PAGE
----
Few GMs are doing free agency better than Falcons’ Terry Fontenot

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When Arthur Smith’s job security came into question, Falcons fans deliberated on social media about the future of Terry Fontenot. The reality? Atlanta’s general manager was never in danger of losing his job.

“If you want to be in this role, you’re going to put more pressure on yourself than anyone ever does. You want honesty. You want deliberate, honest, direct. And that’s what our owner is. He’s very direct. And so that’s why I never even get concerned with outside narratives because Arthur Blank is a very direct communicator,” Fontenot told Tyler Dunne.

And for good reason. Fontenot has done nothing be succeed in his role. No GM bats 1.000, so of course there have been blunders, like drafting Jalen Mayfield, trading for Bryan Edwards, or signing Mack Hollins.

However, there are far more ‘plus’ acquisitions and moves than not. Drew Dalman, Tyler Allgeier, Clark Phillips, and DeMarrco Hellams were all Day 3 draft picks that have been critical to the team’s limited success in Fontenot’s tenure.

Jonnu Smith turned in a very productive year after being traded from New England. Who could forget about Cordarrelle Patterson’s back-to-back career years in 2021 and 2022 when the Falcons had nothing to spend in free agency?

All in all, Terry Fontenot has done very good things in Atlanta, but his most successful moves have come in free agency. The Falcons didn’t have the cap space to contend with some teams for the marquee free agents during his first two offseasons, but last year, there were no financial limitations.

Fontenot hit on nearly every single free agent, including going three-for-three with his multi-year deals. Jessie Bates turned in the best year of his career, while Kaden Elliss and David Onyemata heavily contributed to Atlanta’s defensive turnaround.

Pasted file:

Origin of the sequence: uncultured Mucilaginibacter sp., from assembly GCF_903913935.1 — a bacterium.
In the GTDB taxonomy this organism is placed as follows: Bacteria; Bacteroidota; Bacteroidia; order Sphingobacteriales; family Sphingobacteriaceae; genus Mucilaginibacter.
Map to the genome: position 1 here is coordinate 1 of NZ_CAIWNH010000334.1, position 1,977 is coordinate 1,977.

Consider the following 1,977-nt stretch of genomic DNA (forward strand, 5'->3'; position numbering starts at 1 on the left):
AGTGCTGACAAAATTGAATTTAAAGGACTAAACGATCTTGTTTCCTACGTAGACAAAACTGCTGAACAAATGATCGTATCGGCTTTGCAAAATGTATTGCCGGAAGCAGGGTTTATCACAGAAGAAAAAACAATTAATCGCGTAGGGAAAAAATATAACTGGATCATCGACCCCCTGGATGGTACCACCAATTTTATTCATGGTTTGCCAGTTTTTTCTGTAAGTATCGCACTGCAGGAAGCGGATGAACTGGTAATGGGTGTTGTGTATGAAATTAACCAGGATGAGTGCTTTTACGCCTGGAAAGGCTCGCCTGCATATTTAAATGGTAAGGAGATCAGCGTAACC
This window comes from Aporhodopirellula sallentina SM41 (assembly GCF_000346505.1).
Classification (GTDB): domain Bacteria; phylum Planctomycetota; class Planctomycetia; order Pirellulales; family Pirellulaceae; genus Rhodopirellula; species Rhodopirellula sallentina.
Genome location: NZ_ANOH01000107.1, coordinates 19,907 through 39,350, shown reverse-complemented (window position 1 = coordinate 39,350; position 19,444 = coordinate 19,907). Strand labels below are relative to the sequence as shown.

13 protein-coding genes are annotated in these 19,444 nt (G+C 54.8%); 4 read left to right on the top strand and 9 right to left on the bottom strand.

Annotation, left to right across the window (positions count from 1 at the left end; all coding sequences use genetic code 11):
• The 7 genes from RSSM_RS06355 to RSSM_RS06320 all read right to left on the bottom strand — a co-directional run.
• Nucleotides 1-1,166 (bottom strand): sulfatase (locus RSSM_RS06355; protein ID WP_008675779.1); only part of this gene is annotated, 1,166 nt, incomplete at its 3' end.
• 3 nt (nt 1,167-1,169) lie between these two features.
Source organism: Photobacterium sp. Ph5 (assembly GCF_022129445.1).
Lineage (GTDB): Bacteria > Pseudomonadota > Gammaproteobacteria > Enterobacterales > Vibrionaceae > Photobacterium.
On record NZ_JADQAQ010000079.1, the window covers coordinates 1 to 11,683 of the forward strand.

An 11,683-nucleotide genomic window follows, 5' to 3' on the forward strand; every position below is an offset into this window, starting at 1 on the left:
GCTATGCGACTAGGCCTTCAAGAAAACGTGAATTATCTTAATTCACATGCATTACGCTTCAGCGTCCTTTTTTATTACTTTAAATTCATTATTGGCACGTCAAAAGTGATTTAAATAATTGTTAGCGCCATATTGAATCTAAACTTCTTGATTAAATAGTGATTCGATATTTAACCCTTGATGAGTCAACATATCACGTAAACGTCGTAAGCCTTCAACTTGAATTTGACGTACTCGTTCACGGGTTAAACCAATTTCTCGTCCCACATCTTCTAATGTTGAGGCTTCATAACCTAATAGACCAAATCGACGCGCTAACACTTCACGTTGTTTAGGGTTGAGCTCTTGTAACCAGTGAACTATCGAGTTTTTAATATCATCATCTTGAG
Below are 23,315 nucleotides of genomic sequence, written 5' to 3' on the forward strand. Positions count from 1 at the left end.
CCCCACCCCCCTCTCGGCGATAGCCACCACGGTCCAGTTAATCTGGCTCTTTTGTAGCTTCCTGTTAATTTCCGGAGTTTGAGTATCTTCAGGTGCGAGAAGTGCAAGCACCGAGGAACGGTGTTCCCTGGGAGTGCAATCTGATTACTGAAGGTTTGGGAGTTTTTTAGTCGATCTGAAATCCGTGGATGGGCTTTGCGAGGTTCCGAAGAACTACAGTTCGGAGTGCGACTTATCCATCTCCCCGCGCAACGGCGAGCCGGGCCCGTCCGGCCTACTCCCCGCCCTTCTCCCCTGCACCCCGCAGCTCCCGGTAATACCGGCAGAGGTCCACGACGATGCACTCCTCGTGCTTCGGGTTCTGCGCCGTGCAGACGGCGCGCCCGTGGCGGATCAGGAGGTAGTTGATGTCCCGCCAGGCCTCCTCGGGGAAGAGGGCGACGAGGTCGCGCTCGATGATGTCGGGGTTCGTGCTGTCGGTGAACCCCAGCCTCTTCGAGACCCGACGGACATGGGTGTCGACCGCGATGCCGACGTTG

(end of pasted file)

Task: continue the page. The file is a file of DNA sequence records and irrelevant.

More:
That doesn’t include the defense’s co-sack leaders — Bud Dupree and Calais Campbell. Obviously, there are a couple of misses, like Mack Hollins; however, Fontenot has overall done great work in free agency.

The Athletic recently highlighted this exact subject, “The goal was to quantify how much value teams actually create via free agency.”

Here’s their methodology:

“Using contract figures from Over the Cap, we determined the amount of cash spent on each of 897 free agent signings over the past four seasons — 2020 through 2023.”

“Unlike in baseball with Wins Above Replacement, there is not an ideal statistic to use for this. However, Pro Football Reference has a statistic called Approximate Value (AV)”

“Pro Football Reference describes AV as “an attempt to put a single number on the seasonal value of a player at any position from any year (since 1960).” You can find a full explanation for how AV is calculated here.”

The Falcons came in ranked 12th (137) by total AV added from 2020 to 2023, which is pretty good, except when you consider the money spent. Atlanta spent $‎141,427,166 during that period. The Browns (136) came in right behind the Falcons but spent upwards of $60 million more.

So, the Athletic quantified Team rankings by AV per million during that same span, and the Falcons came in 4th. Here is how the top five came out:

  1. Packers: AV per million (1.81), cash spent ($‎21 million)
  2. Cowboys: AV per million (1.341), cash spent ($53.7 million)
  3. 49ers: AV per million (1.012), cash spent ($110.7 million)
  4. Falcons: AV per million (0.969), cash spent ($141.4 million)
  5. Texans: AV per million (0.899), cash spent ($205.9 million)

So, over the last four free agency cycles, in which Fontenot has only been involved in three, the Falcons have been more efficient with their dollars spent than every team other than three.

Moreover, the amount of cash spent is important. The Packers spending $21 million isn’t nearly as impressive as the Texans spending north of $200 million and getting that kind of return on their investment.

Terry Fontenot is among the best in the business in free agency. With more than $40 million to spend this offseason, fans should expect another impactful class of new players.

Zach Bolinger/Icon Sportswire

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